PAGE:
Historians have variously identified the Philistine pestilence, the most severe suggestion being bubonic plague. Although that interpretation would account for the rodents and the physical symptoms (buboes or glandular swellings), we should not permit a preoccupation with medical diagnosis to obscure the author’s literary and rhetorical intention—to portray the affliction in terms of extreme discomfort and even embarrassment. The King James Version, sensing this intention, identified the swellings as hemorrhoids. That is to say, the emphasis in this account is on anal distress. Our earliest commentator on the story, Josephus (Antiquities 6.1.3), believed that death came from “dysentery.” (We shall forego his description!)

The theological message of this account rests on the biblical theme of victory arising out of defeat. The Philistines had barely time to celebrate their supposed triumph when they began to suspect their mistake: They had swallowed what they could not digest. The tables were turned. Instead of the Ark paraded as the spoils of victory, its transport became the Lord’s own triumphant march through the land of the enemy. The Philistines began to know how ancient Pharaoh felt, when the full force of the ten plagues made him eager for Israel to leave Egypt.

The comedic intent of this narrative should be carried over, I believe, to the later event it foreshadowed: the Lord’s descent into the realm of death. Certain elements in modern theology tend to portray as tragedy the creedal line that affirms, “He descended into hell.” Some contemporary authors interpret that line in the darkest terms, as though Jesus, in descending into hell, experienced the essence of damnation: Radical abandonment by the Father.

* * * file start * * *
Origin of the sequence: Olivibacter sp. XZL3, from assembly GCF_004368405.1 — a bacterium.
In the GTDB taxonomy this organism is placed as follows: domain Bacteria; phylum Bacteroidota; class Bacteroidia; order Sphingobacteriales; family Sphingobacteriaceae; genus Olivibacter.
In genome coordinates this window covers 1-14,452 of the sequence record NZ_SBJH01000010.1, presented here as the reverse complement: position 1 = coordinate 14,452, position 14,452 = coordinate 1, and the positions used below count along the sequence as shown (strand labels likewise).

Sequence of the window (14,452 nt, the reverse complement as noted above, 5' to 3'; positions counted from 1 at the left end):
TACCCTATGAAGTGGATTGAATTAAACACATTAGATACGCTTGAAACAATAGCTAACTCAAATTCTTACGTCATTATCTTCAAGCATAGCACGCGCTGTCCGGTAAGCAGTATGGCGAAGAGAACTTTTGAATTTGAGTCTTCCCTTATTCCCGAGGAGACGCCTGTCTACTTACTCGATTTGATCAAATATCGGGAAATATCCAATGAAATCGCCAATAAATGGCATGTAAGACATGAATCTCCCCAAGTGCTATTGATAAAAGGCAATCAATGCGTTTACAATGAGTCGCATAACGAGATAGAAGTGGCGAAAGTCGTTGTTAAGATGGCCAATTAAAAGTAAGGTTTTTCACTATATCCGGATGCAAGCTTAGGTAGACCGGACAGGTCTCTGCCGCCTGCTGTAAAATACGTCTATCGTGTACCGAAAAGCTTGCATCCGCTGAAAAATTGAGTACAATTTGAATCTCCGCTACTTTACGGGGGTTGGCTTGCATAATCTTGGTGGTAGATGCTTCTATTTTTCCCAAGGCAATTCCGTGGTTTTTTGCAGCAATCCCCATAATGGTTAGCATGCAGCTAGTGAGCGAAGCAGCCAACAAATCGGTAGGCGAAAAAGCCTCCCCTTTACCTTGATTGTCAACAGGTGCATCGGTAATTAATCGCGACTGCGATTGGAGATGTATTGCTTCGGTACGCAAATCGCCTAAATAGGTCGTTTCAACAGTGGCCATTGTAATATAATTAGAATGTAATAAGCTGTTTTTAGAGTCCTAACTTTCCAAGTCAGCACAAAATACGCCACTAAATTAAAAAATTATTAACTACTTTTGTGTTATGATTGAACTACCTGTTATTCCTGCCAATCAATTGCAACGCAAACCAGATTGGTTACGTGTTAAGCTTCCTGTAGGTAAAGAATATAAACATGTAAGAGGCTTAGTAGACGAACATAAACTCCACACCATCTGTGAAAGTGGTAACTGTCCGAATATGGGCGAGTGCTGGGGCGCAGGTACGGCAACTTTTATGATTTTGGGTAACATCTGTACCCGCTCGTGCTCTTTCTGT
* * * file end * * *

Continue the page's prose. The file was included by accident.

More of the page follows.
Modern speculation on the psychological experience of Jesus, however, should not cause us to forget that the Church has traditionally regarded the descent into hell in terms, not of tragedy, but of comedy—even ridicule. Hell, said Chrysostom, “was embittered, for it was mocked.”

Easter Sunday, April 1

John 20:11-23: Mary Magdalene, like the bride in the Song of Solomon (3:1–4), rises early while it is still dark and goes out seeking Him whom her soul loves, the one whom she calls “my Lord.” In an image reminiscent of both Genesis and the Song of Solomon, she comes to the garden of His burial (19:41). Indeed, she first takes Him to be the gardener, which, as the new Adam, He most
certainly is. Her eyes blinded by tears, she does not at once know Him.

He speaks to her, but even then she does not recognize His voice. The dramatic moment of recognition arrives when the risen Jesus pronounces her own name: “Mary.” Only then does she know Him as “Rabbouni,” “my Teacher.”